‘Unfair’ ticket hot spots identified

Crusader, city enforcer unite to show top five traps

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Winnipeg’s traffic-ticket crusader teamed up with one of the Winnipeg Parking Authority’s own parking-ticket enforcers Saturday to blow the whistle on the top five parking-ticket traps.

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Hey there, time traveller!
This article was published 06/08/2016 (2200 days ago), so information in it may no longer be current.

Winnipeg’s traffic-ticket crusader teamed up with one of the Winnipeg Parking Authority’s own parking-ticket enforcers Saturday to blow the whistle on the top five parking-ticket traps.

The pair took the Free Press along to let motorists in on the bait zones and stop parking where ticket enforcers lay in wait to hand out costly tickets every weekday.

Todd Dube, the crusader behind Wise Up Winnipeg — an advocacy group that fights traffic tickets — is convinced the city’s parking-ticket system is unfairly stacked against drivers.

ZACHARY PRONG / WINNIPEG FREE PRESS Parking signs on Kennedy Street at a location identified by a Winnipeg Parking Authority ticket officer as being one of the most highly ticketed in the city. He says it isn’t clear if the loading zone is for handicapped drivers only.

Teaming up with the traffic-ticket officer was Dube’s way to signal how wrong he believes the province got the latest fix for the backlog of traffic tickets clogging up provincial courts.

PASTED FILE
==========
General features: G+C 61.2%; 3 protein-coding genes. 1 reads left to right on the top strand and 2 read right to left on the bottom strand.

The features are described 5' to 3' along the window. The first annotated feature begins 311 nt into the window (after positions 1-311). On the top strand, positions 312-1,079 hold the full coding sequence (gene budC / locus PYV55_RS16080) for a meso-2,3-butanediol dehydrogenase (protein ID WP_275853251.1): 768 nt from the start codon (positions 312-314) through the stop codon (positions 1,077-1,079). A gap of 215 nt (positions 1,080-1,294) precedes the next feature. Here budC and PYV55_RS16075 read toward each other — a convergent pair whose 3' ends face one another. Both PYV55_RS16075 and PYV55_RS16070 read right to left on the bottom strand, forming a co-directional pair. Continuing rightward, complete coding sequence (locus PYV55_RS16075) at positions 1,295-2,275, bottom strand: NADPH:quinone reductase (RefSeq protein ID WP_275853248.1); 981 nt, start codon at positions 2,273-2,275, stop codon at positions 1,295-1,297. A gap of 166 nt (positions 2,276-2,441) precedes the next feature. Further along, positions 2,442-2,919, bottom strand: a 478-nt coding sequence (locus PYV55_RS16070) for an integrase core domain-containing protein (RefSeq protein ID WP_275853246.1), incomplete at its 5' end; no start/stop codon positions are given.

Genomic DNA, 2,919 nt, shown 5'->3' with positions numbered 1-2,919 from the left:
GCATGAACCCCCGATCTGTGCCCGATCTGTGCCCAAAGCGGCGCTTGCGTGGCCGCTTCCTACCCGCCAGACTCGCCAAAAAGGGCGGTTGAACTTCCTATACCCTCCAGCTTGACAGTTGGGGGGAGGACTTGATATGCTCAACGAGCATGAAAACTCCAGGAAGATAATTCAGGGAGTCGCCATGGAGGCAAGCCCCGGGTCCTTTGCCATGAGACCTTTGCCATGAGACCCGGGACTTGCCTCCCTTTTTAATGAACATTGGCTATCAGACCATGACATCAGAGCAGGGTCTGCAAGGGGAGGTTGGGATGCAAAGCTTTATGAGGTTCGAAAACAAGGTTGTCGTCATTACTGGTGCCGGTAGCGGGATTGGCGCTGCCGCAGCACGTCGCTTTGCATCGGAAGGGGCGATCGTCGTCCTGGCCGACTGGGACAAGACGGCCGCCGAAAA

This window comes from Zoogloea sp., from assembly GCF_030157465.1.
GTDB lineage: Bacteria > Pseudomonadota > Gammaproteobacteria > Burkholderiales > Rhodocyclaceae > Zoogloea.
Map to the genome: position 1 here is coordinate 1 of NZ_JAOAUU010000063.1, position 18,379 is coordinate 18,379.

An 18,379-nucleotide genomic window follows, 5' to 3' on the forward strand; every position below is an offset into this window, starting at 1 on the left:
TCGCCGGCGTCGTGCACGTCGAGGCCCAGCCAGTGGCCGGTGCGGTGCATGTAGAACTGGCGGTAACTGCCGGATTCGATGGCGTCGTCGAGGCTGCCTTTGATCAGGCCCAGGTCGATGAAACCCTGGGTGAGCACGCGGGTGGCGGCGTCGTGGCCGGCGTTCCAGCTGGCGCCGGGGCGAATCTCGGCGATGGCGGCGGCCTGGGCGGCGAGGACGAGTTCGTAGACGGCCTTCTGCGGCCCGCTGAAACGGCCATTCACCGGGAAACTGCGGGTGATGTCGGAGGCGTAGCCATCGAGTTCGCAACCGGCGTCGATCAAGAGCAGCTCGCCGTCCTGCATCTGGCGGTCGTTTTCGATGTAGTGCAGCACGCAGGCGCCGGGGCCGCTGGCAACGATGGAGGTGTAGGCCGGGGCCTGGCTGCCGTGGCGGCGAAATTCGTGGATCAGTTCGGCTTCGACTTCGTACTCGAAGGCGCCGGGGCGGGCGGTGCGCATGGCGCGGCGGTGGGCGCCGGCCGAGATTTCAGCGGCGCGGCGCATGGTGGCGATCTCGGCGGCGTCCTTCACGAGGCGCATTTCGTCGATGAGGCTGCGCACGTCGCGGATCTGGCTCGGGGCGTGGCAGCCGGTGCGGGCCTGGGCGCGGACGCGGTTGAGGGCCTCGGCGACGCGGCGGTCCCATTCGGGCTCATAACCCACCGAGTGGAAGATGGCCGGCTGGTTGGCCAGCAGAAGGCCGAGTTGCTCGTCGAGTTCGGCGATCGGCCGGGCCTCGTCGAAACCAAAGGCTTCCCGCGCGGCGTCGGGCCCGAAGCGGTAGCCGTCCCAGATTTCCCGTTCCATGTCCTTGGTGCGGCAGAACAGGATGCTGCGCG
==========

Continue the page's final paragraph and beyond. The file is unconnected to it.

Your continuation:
As of Monday, a new system — first announced by the Selinger government in 2013 — takes effect.

Winnipeggers upset about parking tickets will plead their cases before city screening officers instead of provincial justices of the peace.

KEN GIGLIOTTI / WINNIPEG FREE PRESS files A parking ticket is issued in 2009. An advocate says he sees a ‘bureaucratic disconnect.’

City officials promise the changes will save motorists time and energy when they challenge their parking tickets and prove to be more efficient and quicker for everyone.

The system bypasses the courts, relieving the pressure on justices of the peace, saving the time it takes to hold a trial in provincial court and removing the expense and delay of court proceedings.

Dube isn’t buying any of the rationale.

ZACHARY PRONG / WINNIPEG FREE PRESS Todd Dube in front of parking signs on Donald Street he says are unnecessarily confusing.

“The fact is it was already hard enough to go to traffic court. … If you went to court there’d be lineups out the door,” Dube said.

“You’d go in, pick a number and there’d be 60 people ahead of you. You’d wait hours. It was painful,” he said.

“This makes it much more difficult, and there are two issues here: the city’s own department evaluates your challenge; and if you appeal it, it’s going to cost you $25. That’s not justice.”

‘When you know you can count on a spot to issue a ticket, that’s unfair’– Todd Dube 

The parking authority employee didn’t want to be identified but he says he’s brought the unfair parking spots to officials’ attention time and again only to be rebuffed, so he’s speaking up through Wise Up.

“These are the five locations where you can hand out $300 in parking tickets in less than an hour,” the man told Dube.

“When you know you can count on a spot to issue a ticket, that’s unfair,” Dube said.

The employee said he’s urged the parking authority to correct the confusing signage, prune back tree limbs that hide signs that show limits on parking times and spots and repaint parking lines to show parking spots more clearly.

alexandra.paul@freepress.mb.ca

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Updated on Sunday, August 7, 2016 8:14 AM CDT: Formatting.

Updated on Sunday, August 7, 2016 3:42 PM CDT: Adds map

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